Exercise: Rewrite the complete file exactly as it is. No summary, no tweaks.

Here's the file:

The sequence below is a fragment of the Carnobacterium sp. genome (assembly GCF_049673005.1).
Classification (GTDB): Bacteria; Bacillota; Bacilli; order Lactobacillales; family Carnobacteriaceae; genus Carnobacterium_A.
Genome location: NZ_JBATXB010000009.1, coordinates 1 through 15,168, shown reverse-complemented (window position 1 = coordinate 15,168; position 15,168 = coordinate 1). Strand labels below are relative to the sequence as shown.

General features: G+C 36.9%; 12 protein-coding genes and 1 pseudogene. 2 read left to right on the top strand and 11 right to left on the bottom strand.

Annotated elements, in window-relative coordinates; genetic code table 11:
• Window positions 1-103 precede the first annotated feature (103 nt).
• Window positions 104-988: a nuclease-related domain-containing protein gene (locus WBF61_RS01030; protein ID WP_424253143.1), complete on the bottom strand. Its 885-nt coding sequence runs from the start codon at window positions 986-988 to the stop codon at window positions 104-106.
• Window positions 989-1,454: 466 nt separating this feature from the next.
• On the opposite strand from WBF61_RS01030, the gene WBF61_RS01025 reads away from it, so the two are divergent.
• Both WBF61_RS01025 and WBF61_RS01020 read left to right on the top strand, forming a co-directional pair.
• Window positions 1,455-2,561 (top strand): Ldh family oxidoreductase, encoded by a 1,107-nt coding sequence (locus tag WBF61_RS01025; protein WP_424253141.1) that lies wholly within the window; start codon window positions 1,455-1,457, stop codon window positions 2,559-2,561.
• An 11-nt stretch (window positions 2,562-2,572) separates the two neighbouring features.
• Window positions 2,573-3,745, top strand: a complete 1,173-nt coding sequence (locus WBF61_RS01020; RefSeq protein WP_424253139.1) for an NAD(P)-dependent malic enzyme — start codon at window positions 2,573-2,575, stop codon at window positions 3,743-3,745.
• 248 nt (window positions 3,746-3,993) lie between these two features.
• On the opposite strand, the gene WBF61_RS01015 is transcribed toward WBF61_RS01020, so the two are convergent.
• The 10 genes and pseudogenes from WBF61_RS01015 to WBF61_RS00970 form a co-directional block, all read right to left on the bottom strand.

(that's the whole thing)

The sequence below is a fragment of the Carnobacterium sp. genome (assembly GCF_049673005.1).
Classification (GTDB): Bacteria; Bacillota; Bacilli; order Lactobacillales; family Carnobacteriaceae; genus Carnobacterium_A.
Genome location: NZ_JBATXB010000009.1, coordinates 1 through 15,168, shown reverse-complemented (window position 1 = coordinate 15,168; position 15,168 = coordinate 1). Strand labels below are relative to the sequence as shown.

General features: G+C 36.9%; 12 protein-coding genes and 1 pseudogene. 2 read left to right on the top strand and 11 right to left on the bottom strand.

Annotated elements, in window-relative coordinates; genetic code table 11:
• Window positions 1-103 precede the first annotated feature (103 nt).
• Window positions 104-988: a nuclease-related domain-containing protein gene (locus WBF61_RS01030; protein ID WP_424253143.1), complete on the bottom strand. Its 885-nt coding sequence runs from the start codon at window positions 986-988 to the stop codon at window positions 104-106.
• Window positions 989-1,454: 466 nt separating this feature from the next.
• On the opposite strand from WBF61_RS01030, the gene WBF61_RS01025 reads away from it, so the two are divergent.
• Both WBF61_RS01025 and WBF61_RS01020 read left to right on the top strand, forming a co-directional pair.
• Window positions 1,455-2,561 (top strand): Ldh family oxidoreductase, encoded by a 1,107-nt coding sequence (locus tag WBF61_RS01025; protein WP_424253141.1) that lies wholly within the window; start codon window positions 1,455-1,457, stop codon window positions 2,559-2,561.
• An 11-nt stretch (window positions 2,562-2,572) separates the two neighbouring features.
• Window positions 2,573-3,745, top strand: a complete 1,173-nt coding sequence (locus WBF61_RS01020; RefSeq protein WP_424253139.1) for an NAD(P)-dependent malic enzyme — start codon at window positions 2,573-2,575, stop codon at window positions 3,743-3,745.
• 248 nt (window positions 3,746-3,993) lie between these two features.
• On the opposite strand, the gene WBF61_RS01015 is transcribed toward WBF61_RS01020, so the two are convergent.
• The 10 genes and pseudogenes from WBF61_RS01015 to WBF61_RS00970 form a co-directional block, all read right to left on the bottom strand.